In what has been dubbed “slabgate”, Hotel Chocolat has recently settled a dispute with Waitrose regarding copycat chocolate slabs.
Hotel Chocolat claimed that Waitrose infringed its IP rights in its wavy-shaped slab, including its Registered Community Designs (RCDs) (example RCD here). Hotel Chocolat’s co-founder also took to social media and the company offered to exchange the Waitrose bars for Hotel Chocolat’s equivalents free of charge. Waitrose has now agreed to discontinue making the bars and to sell-through the remaining stock.
RCDs can sometimes be overlooked by brand owners, yet they are a quick and cost-effective way of building legal rights for the look and feel of products, packaging, and other graphics such as apps and icons. This is especially important for brands with a USP within a crowded market and those offering luxury where others offer a down-market alternative. Here, Hotel Chocolat didn’t care just about the aesthetic of the Waitrose product but also about the fact that the ingredients (and overall quality of the end product) were inferior, tarnishing the Hotel Chocolat brand by association.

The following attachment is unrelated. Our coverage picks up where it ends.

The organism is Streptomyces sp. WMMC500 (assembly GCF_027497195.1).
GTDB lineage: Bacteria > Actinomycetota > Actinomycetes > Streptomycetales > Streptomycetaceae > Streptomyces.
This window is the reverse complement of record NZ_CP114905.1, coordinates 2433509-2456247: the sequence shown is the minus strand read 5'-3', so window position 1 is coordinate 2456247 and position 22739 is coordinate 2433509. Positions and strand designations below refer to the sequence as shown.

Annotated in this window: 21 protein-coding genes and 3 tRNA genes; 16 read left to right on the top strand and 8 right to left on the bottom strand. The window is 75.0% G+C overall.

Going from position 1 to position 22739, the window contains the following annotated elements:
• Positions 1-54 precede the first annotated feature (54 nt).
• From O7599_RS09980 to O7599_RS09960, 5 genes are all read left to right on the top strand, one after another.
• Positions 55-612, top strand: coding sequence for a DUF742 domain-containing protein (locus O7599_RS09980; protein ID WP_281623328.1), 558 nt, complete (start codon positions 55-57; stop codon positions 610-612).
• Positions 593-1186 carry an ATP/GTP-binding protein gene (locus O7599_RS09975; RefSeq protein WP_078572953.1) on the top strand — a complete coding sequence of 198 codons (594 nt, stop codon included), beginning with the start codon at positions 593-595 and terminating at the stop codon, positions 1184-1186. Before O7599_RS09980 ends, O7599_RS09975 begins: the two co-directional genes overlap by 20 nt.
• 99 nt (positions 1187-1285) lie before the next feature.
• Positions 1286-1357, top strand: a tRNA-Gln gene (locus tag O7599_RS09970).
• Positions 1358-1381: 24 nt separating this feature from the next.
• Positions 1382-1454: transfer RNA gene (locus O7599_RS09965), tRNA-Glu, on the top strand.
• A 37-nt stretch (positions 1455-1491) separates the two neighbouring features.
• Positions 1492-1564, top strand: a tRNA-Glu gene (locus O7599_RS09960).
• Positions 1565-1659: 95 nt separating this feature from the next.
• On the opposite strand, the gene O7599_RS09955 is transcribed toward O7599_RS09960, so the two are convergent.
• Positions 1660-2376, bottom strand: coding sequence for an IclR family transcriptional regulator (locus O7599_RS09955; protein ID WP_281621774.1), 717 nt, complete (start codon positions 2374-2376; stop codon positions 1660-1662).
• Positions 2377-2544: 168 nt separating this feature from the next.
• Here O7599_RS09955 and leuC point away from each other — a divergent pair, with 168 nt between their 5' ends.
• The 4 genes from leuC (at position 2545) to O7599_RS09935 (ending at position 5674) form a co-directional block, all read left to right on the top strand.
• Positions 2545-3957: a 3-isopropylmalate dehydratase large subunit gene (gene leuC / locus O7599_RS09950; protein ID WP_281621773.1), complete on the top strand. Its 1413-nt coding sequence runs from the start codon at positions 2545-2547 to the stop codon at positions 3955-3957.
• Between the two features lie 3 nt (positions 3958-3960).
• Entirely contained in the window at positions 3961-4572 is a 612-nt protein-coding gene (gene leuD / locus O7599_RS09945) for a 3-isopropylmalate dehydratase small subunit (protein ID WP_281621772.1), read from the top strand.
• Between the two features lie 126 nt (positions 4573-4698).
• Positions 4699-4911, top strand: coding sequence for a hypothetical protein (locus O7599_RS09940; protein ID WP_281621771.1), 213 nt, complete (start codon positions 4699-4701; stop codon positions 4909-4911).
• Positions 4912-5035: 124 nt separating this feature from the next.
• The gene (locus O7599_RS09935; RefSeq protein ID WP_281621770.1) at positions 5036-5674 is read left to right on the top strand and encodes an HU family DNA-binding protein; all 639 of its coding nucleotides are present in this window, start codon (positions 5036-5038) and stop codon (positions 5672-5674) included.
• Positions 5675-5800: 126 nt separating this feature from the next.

Brand owners are increasingly employing social media and PR to address IP issues. For example, the Brewdog owners changed their names by deed poll to Elvis after receiving a letter from Elvis Presley’s estate over their use of Elvis Juice on beer (see here). PR is no substitute for having a good legal case, although it can be leveraged to great effect to amplify a position, bring public opinion into the discussion, and accelerate negotiations.
With the UK joining The Hague Convention on Industrial Designs 13 June 2018, there’s never been a better time for brand owners to consider filing registered designs in the UK, EU, or further afield. Whilst the rights provided under design law are not equivalent to or as strong or long-lasting as trade marks, they are particularly useful for secondary assets that don’t meet trade mark registrability criteria or don’t warrant the spend of trade mark protection. In this day and age of slavish imitation, counterfeiting, and e-commerce, some protection is better than none.